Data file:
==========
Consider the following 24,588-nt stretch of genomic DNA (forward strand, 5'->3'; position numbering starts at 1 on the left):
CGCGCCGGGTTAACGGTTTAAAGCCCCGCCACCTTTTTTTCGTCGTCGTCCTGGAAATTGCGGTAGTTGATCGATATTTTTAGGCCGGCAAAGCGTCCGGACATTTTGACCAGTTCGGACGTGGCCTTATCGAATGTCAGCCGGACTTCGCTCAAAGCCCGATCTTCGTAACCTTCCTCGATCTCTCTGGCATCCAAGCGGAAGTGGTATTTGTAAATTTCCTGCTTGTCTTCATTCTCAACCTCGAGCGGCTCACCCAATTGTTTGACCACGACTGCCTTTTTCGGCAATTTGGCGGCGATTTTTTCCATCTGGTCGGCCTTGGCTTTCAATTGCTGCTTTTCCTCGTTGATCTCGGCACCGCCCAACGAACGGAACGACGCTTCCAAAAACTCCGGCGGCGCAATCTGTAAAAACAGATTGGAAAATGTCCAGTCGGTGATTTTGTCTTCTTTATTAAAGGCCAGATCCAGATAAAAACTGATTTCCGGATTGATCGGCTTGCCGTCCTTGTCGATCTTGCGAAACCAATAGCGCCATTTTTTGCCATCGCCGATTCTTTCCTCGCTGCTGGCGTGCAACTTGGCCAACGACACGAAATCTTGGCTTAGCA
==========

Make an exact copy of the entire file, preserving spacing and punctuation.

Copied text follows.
Consider the following 24,588-nt stretch of genomic DNA (forward strand, 5'->3'; position numbering starts at 1 on the left):
CGCGCCGGGTTAACGGTTTAAAGCCCCGCCACCTTTTTTTCGTCGTCGTCCTGGAAATTGCGGTAGTTGATCGATATTTTTAGGCCGGCAAAGCGTCCGGACATTTTGACCAGTTCGGACGTGGCCTTATCGAATGTCAGCCGGACTTCGCTCAAAGCCCGATCTTCGTAACCTTCCTCGATCTCTCTGGCATCCAAGCGGAAGTGGTATTTGTAAATTTCCTGCTTGTCTTCATTCTCAACCTCGAGCGGCTCACCCAATTGTTTGACCACGACTGCCTTTTTCGGCAATTTGGCGGCGATTTTTTCCATCTGGTCGGCCTTGGCTTTCAATTGCTGCTTTTCCTCGTTGATCTCGGCACCGCCCAACGAACGGAACGACGCTTCCAAAAACTCCGGCGGCGCAATCTGTAAAAACAGATTGGAAAATGTCCAGTCGGTGATTTTGTCTTCTTTATTAAAGGCCAGATCCAGATAAAAACTGATTTCCGGATTGATCGGCTTGCCGTCCTTGTCGATCTTGCGAAACCAATAGCGCCATTTTTTGCCATCGCCGATTCTTTCCTCGCTGCTGGCGTGCAACTTGGCCAACGACACGAAATCTTGGCTTAGCA